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  6. I love your words given to you by God Himself, I am sure. All of our family is celebrating with Wyndham together. Yes, relationships are what we have through Jesus. Grief is messy, changing daily. You are always in my prayers. I can’t wait to see you this spring.

    Love you dearly,
    Bonnye

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  7. Thank you Jeanie. You don’t know me and I don’t personally know you but you are my sister. Reading these beautiful words of yours has brought me to tears. My how I feel your love for your husband, I am deeply sorry for your loss. You and your family are in my prayers. Thank you for your transparency, your beauty, your wisdom, your courage and your love. Thank you for loving God the way you do.
    I love you

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  8. Hi Jeanie,
    Thank you for sharing your deep heartfelt thoughts. My wife Sara lost her battle with ovarian cancer almost two years ago. The last day we spent together was Valentine’s Day of 2018. While reading your post, I found myself recalling rather vividly, the days, weeks, and months that followed her death. Yes, it does stink! Yet remarkably you, through songs of worship, through the rising incense of praise, behold the fragrance of Christ…”and his grace will lead you home”. Your courage is inspiring. With sincerest gratitude.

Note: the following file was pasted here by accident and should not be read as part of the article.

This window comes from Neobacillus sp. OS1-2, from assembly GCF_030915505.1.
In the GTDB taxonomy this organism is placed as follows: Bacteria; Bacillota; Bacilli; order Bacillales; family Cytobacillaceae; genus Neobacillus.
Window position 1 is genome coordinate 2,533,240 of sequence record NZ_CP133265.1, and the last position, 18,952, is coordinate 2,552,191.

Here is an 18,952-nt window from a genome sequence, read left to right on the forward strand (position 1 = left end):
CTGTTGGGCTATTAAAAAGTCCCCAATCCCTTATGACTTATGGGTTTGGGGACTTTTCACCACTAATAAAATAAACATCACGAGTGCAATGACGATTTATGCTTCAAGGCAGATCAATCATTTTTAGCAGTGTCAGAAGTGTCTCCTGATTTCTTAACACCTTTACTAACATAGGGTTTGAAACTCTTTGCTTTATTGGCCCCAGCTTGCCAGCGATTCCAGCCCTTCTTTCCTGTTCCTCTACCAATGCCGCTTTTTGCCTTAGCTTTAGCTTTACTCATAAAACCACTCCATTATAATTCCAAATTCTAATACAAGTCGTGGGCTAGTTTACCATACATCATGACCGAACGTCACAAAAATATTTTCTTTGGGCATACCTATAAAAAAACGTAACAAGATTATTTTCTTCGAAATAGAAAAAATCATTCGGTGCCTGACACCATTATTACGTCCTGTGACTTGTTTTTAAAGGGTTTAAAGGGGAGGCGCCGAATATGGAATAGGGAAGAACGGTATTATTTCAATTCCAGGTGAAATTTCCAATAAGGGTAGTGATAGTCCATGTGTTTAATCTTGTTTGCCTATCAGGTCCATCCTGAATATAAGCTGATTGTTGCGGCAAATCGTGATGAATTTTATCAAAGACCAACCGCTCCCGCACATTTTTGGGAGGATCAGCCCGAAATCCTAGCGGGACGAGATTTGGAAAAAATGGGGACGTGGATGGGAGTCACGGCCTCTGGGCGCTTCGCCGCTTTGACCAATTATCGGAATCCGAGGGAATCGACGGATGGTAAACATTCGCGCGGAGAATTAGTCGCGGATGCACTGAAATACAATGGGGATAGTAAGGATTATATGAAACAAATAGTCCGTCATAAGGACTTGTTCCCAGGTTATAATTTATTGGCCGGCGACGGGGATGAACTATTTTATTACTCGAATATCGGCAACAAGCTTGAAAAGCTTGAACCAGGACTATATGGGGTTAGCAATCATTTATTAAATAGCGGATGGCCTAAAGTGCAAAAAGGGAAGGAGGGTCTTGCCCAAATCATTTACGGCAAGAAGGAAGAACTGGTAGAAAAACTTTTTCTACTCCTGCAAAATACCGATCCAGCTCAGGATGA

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    • John,
      Thank you for your kind note. I am so sorry for your loss and feel with you as you approach this second anniversary of Sara’s passing. May the grace of God continue to lead us closer to Him, even as we continue to grieve.

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  9. Jeannie, keep writing. For yourself and all of us. Your words and thoughts are powerful. They penetrate to our souls and spirits, helping us discover that the questions are okay. The fight is okay.
    I have lost many people in my life. Parents, siblings, friends. As our ministry ages, we will all lose. We will all pass.
    I pray your journey and pain has great fruit.

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  10. What a gift you have to take raw, human, real emotions and put into words that we all can relate to. Thank you for sharing your heart and life with us on this “stinky” journey thru death.
    I lost my mom a month ago and have struggled to answer people when they ask, “How am I doing?” I’m just going to refer them to your post!
    Love and appreciate you beyond words.

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  11. Dear Jeannie,
    You have been on my heart and in my prayers so much since your beloved Wyndham passed. I am so sorry you have had to endure so much pain and suffering and loss.